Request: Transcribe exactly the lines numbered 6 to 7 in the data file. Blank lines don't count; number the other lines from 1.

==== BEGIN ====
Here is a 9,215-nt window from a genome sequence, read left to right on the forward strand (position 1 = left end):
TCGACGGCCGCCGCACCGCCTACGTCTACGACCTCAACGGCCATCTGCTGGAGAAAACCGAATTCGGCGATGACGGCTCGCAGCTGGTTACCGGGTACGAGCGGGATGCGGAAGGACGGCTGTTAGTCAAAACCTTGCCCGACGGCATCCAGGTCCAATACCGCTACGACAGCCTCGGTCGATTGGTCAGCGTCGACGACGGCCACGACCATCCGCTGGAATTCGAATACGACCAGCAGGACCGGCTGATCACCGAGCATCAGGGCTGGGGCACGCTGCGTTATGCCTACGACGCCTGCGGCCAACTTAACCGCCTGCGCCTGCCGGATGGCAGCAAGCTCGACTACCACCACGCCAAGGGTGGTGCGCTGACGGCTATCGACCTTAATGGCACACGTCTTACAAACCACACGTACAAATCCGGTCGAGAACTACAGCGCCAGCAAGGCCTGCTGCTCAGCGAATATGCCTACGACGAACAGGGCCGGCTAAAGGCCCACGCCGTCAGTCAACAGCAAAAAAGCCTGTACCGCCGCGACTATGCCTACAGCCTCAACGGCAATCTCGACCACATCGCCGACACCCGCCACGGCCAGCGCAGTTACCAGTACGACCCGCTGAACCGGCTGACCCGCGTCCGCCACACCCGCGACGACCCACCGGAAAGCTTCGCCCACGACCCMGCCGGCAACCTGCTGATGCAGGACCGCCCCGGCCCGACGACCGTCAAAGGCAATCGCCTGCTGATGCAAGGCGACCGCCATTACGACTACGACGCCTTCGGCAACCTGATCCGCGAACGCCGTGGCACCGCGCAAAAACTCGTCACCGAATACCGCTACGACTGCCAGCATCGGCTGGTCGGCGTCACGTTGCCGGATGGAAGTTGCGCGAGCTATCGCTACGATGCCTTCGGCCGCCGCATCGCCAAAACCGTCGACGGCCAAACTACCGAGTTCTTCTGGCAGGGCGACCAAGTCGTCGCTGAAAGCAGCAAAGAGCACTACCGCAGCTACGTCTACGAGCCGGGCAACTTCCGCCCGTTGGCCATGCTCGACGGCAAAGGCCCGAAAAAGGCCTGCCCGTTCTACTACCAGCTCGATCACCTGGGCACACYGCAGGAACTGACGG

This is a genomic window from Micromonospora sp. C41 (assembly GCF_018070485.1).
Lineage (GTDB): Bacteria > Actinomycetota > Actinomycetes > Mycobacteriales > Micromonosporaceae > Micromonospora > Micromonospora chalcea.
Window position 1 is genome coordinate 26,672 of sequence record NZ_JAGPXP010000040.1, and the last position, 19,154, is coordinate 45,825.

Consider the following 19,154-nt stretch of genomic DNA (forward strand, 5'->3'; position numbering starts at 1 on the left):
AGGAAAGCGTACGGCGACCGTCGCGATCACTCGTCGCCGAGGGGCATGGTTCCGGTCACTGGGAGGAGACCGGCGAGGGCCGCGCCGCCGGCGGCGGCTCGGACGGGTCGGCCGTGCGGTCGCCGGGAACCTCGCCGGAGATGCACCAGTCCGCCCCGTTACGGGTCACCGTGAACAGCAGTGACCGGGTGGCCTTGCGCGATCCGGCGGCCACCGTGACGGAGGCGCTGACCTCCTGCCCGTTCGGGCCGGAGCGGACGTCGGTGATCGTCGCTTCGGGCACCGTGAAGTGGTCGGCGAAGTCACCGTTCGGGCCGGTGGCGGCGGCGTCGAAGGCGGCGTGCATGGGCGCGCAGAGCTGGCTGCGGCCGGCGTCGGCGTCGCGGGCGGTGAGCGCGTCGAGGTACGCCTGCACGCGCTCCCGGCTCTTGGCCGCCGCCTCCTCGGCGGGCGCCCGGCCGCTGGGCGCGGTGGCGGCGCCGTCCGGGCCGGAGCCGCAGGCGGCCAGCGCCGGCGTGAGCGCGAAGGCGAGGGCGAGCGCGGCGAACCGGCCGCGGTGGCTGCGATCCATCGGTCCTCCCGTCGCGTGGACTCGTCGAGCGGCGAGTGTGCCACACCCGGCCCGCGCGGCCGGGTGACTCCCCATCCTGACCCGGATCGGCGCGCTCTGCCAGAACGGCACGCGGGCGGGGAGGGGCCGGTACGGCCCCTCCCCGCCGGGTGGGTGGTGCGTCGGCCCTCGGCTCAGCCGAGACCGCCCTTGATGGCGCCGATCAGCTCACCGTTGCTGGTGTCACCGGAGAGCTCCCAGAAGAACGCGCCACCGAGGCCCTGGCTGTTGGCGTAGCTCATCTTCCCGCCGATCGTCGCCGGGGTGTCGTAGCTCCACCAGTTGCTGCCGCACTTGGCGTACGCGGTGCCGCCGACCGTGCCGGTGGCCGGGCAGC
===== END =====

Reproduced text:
Consider the following 19,154-nt stretch of genomic DNA (forward strand, 5'->3'; position numbering starts at 1 on the left):
AGGAAAGCGTACGGCGACCGTCGCGATCACTCGTCGCCGAGGGGCATGGTTCCGGTCACTGGGAGGAGACCGGCGAGGGCCGCGCCGCCGGCGGCGGCTCGGACGGGTCGGCCGTGCGGTCGCCGGGAACCTCGCCGGAGATGCACCAGTCCGCCCCGTTACGGGTCACCGTGAACAGCAGTGACCGGGTGGCCTTGCGCGATCCGGCGGCCACCGTGACGGAGGCGCTGACCTCCTGCCCGTTCGGGCCGGAGCGGACGTCGGTGATCGTCGCTTCGGGCACCGTGAAGTGGTCGGCGAAGTCACCGTTCGGGCCGGTGGCGGCGGCGTCGAAGGCGGCGTGCATGGGCGCGCAGAGCTGGCTGCGGCCGGCGTCGGCGTCGCGGGCGGTGAGCGCGTCGAGGTACGCCTGCACGCGCTCCCGGCTCTTGGCCGCCGCCTCCTCGGCGGGCGCCCGGCCGCTGGGCGCGGTGGCGGCGCCGTCCGGGCCGGAGCCGCAGGCGGCCAGCGCCGGCGTGAGCGCGAAGGCGAGGGCGAGCGCGGCGAACCGGCCGCGGTGGCTGCGATCCATCGGTCCTCCCGTCGCGTGGACTCGTCGAGCGGCGAGTGTGCCACACCCGGCCCGCGCGGCCGGGTGACTCCCCATCCTGACCCGGATCGGCGCGCTCTGCCAGAACGGCACGCGGGCGGGGAGGGGCCGGTACGGCCCCTCCCCGCCGGGTGGGTGGTGCGTCGGCCCTCGGCTCAGCCGAGACCGCCCTTGATGGCGCCGATCAGCTCACCGTTGCTGGTGTCACCGGAGAGCTCCCAGAAGAACGCGCCACCGAGGCCCTGGCTGTTGGCGTAGCTCATCTTCCCGCCGATCGTCGCCGGGGTGTCGTAGCTCCACCAGTTGCTGCCGCACTTGGCGTACGCGGTGCCGCCGACCGTGCCGGTGGCCGGGCAGC